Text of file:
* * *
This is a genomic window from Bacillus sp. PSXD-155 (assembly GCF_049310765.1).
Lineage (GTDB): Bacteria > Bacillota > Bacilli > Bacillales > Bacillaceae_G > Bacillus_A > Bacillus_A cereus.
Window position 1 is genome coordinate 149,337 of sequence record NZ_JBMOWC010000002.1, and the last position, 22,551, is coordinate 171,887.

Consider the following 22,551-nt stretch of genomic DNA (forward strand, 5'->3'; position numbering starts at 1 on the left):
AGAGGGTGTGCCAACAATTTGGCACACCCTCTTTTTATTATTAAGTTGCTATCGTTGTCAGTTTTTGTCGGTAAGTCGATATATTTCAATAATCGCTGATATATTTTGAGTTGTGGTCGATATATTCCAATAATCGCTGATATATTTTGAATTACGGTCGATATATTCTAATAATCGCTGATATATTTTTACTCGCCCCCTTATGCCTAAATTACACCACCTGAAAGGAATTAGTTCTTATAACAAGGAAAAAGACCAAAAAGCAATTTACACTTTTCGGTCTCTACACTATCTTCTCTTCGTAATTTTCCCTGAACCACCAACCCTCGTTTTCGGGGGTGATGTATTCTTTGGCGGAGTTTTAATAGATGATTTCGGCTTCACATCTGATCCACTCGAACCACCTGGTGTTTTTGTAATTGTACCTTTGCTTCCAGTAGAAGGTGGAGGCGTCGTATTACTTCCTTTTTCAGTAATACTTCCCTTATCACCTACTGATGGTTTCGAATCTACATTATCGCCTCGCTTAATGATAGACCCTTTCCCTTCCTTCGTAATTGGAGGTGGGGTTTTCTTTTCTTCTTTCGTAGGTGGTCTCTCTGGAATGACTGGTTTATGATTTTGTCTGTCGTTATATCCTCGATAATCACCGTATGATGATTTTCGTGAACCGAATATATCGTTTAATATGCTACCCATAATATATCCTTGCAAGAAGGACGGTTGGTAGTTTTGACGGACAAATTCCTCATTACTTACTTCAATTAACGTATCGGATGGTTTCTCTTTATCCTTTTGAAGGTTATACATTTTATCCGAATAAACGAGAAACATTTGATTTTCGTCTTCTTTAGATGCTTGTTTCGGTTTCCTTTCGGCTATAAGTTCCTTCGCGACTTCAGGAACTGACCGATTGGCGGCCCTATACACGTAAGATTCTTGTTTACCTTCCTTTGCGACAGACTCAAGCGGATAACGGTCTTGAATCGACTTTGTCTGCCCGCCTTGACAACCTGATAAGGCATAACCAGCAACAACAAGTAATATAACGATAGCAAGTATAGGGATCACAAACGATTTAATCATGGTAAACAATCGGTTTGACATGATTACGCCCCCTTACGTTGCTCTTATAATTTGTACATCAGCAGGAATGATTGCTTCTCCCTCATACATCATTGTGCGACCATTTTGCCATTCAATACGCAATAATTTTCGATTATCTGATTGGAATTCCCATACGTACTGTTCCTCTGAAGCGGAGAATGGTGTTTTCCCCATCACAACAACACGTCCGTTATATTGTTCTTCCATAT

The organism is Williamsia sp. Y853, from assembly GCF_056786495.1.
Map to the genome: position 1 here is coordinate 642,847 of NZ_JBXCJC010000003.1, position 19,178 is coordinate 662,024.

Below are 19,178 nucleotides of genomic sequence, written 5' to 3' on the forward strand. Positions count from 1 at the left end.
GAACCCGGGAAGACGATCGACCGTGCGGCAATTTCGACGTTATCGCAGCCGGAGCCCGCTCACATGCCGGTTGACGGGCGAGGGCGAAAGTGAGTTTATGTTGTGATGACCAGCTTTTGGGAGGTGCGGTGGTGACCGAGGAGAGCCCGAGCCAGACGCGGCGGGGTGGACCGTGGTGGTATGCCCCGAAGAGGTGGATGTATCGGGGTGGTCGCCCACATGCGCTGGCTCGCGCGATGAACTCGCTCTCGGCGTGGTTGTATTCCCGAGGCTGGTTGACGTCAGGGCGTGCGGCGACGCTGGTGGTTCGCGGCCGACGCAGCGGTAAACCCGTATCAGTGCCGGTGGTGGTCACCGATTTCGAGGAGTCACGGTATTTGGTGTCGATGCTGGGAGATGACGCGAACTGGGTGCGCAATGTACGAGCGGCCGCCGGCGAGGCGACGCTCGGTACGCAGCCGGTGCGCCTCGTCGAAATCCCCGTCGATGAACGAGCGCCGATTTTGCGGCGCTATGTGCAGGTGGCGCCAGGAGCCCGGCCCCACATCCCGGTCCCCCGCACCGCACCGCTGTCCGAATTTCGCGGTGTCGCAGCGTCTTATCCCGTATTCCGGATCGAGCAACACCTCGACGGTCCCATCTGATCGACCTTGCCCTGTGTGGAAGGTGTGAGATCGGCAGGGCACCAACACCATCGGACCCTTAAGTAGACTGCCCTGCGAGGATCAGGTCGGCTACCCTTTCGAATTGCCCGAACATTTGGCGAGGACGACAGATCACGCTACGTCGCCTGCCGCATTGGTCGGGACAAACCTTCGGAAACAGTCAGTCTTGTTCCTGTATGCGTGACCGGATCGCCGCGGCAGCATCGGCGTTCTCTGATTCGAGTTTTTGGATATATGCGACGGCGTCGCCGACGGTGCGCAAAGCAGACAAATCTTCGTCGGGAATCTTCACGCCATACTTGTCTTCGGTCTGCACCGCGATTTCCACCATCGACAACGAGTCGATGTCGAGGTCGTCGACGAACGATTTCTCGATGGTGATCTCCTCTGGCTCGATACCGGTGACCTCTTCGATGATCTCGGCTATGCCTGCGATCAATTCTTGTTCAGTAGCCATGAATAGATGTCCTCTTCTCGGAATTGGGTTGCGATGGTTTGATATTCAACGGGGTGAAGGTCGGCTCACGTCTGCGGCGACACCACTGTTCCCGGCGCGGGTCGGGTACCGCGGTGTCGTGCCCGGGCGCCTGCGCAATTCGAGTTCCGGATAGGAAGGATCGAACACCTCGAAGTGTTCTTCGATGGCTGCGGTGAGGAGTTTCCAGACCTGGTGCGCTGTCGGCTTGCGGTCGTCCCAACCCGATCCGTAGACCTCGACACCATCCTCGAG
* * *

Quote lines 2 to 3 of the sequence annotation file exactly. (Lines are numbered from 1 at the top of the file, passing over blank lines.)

Lineage (GTDB): Bacteria > Bacillota > Bacilli > Bacillales > Bacillaceae_G > Bacillus_A > Bacillus_A cereus.
Window position 1 is genome coordinate 149,337 of sequence record NZ_JBMOWC010000002.1, and the last position, 22,551, is coordinate 171,887.